In addition to their collaboration with Su on the Boeing C-17 project, UC1 sent several reports to UC2 which described other actions:
  • Targeted F-22 data from Lockheed Martin (LMT wasn't named in the complaint but they're building the F-22 and their sensitive documents use the classification terminology "Proprietary Information Source Selection Sensitive" which was mentioned in the complaint on p. 42).
  • Stole 20GB of data from a U.S. military contractor via the company's FTP server
  • Acquired a list of contractors and suppliers for a U.S. Unmanned Aerial Vehicle project and performed network reconnaissance.
  • Have access to a Russian-Indian joint missile development program by "controlling" the company's website and "awaiting the opportunity to conduct internal penetration".
NOTE: The name of the company is redacted in the report but it may be referring to the Brahmos 2 missile developed by Brahmos Aerospace; a joint venture between India's DRDO and Russia's NPO Mashinostroyenia.

Activities and Methodologies

  • Their target selection is informed by S&T (Science and Technologies) priorities of their potential customers. 
  • They establish "technology bases" and hop servers outside of China (i.e.; U.S., Korea, Singapore) and "machine rooms" with legal status in Macao and Hong Kong
  • Intelligence collection is done outside of the PRC (presumably at the above locations) and brought into China in person rather than electronically.
  • They focus on those U.S. and Taiwanese defense contractors which are among the Global top 50 arms companies.

Conclusion

While this is the first criminal complaint that describes "hackers-for-hire" or Espionage-as-a-Service it isn't new and it isn't exclusive to China. U.S. cyber security companies who research APT threat actors should study this criminal complaint closely; especially those who have spent the last 9 years defining APT solely as the Chinese government.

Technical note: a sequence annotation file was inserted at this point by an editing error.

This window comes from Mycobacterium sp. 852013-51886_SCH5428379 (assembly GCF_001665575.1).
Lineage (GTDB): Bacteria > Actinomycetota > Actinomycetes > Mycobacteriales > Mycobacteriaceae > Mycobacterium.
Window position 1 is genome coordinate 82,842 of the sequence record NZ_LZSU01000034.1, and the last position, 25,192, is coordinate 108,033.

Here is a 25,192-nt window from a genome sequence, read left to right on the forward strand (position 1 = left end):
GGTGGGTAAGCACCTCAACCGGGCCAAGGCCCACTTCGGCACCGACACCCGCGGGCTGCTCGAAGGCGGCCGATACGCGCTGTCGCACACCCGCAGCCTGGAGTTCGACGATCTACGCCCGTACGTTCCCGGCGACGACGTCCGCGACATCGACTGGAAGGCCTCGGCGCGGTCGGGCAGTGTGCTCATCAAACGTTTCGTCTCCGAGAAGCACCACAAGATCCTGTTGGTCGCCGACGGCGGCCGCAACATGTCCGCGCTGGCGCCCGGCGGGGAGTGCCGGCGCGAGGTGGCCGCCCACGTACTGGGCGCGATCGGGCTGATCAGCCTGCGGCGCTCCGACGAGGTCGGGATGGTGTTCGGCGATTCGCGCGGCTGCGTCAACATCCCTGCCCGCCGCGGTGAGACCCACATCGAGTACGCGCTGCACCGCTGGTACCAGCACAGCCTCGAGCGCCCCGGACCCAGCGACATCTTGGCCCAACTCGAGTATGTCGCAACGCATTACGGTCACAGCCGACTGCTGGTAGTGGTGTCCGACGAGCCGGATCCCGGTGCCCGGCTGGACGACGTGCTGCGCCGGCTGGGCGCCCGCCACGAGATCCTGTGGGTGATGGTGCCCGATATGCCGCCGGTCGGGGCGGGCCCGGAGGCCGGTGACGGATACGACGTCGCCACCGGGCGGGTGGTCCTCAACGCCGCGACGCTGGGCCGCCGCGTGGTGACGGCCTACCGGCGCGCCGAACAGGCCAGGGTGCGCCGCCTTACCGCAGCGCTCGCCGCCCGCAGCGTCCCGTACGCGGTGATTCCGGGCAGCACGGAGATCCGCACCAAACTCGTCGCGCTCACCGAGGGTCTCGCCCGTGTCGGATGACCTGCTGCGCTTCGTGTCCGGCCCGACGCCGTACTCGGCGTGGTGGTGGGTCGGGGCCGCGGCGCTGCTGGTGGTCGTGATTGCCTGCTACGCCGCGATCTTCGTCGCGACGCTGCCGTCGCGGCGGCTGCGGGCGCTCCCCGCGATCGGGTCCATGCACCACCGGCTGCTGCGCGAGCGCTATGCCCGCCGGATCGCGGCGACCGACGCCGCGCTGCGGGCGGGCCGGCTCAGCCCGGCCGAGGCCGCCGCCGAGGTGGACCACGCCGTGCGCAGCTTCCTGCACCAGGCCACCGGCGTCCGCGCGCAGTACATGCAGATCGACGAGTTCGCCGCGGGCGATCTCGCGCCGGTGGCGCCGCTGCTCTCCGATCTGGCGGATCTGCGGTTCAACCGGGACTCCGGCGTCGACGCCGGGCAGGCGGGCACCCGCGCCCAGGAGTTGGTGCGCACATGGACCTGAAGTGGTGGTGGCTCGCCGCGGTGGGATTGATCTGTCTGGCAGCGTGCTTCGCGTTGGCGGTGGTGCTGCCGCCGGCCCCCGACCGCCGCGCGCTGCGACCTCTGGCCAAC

Threat intelligence companies worldwide need to find ways to differentiate the activities of a nation-state with those of a for-profit hacker group, criminal organization, or other alternative entities engaging in acts of cyber espionage. That may be difficult under current APT assumptions and with the limitations of purely technical indicators.

Finally, the SU-UC1-UC2 enterprise as described in this criminal complaint underscores and validates a data-centric approach to cyber security wherein a company identifies their own high value files by knowing the S&T research priorities of a given nation state and its state-owned or publicly-owned enterprises.

Friday, July 11, 2014

Airbus Defense and Space's First APT Threat Intelligence Report: Nice Work!

I've been a frequent and vocal critic of many threat intelligence reports issued by the usual players in information security. So it was very refreshing to read this report by Cassidian CyberSecurity (now a part of Airbus Defense and Space) on an APT threat actor that they named "Pitty Tiger".